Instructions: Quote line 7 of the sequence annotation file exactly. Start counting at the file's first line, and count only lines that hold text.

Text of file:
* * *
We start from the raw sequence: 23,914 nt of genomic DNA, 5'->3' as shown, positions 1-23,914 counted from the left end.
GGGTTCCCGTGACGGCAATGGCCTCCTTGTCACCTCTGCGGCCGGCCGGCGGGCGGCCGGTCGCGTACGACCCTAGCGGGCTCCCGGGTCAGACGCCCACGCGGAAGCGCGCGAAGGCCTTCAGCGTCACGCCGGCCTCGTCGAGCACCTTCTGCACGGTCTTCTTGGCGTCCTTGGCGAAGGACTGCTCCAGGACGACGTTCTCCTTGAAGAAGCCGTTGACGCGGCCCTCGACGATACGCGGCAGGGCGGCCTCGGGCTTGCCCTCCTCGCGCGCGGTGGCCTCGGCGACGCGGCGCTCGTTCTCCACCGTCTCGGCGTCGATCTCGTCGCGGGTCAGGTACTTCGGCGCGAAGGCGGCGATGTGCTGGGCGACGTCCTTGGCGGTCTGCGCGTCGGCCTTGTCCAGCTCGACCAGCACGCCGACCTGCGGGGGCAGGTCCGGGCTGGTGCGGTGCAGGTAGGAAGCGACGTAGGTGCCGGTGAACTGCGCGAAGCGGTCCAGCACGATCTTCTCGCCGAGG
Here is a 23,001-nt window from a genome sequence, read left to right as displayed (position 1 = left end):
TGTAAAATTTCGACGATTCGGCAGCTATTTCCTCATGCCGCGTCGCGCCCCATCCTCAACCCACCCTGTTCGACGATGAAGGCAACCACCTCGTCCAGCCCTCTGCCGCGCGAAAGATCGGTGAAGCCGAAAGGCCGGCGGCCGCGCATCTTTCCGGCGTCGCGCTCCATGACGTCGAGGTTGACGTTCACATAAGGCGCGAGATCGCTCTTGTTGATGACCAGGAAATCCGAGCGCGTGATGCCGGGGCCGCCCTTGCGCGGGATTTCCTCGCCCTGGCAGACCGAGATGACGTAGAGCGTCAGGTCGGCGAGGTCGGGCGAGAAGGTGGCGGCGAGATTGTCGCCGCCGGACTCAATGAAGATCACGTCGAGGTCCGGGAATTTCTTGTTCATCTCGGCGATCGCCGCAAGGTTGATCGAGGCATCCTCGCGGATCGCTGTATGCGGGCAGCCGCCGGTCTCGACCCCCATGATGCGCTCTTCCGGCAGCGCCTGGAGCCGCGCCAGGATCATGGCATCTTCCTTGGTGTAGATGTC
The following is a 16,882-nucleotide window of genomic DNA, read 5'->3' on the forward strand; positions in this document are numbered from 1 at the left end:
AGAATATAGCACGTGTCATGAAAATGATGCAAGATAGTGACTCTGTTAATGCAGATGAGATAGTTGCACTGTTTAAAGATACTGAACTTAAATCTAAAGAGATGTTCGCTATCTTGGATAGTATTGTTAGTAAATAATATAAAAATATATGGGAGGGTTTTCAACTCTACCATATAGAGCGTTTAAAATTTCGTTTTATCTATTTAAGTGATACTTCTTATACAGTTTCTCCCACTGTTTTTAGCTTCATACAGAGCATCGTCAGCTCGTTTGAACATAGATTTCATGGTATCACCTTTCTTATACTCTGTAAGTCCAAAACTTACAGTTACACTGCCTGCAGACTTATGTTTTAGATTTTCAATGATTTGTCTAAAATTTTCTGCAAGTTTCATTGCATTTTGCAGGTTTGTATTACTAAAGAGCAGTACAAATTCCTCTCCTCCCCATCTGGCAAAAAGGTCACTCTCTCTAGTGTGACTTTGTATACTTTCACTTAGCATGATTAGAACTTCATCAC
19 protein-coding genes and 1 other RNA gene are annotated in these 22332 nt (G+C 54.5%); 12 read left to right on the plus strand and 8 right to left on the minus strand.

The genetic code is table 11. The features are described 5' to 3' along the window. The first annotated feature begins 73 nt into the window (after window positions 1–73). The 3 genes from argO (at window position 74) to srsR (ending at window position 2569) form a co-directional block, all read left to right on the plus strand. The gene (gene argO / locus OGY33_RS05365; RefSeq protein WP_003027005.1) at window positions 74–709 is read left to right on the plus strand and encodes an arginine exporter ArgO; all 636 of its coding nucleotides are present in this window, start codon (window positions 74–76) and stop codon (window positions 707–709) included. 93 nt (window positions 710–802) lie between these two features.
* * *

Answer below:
19 protein-coding genes and 1 other RNA gene are annotated in these 22332 nt (G+C 54.5%); 12 read left to right on the plus strand and 8 right to left on the minus strand.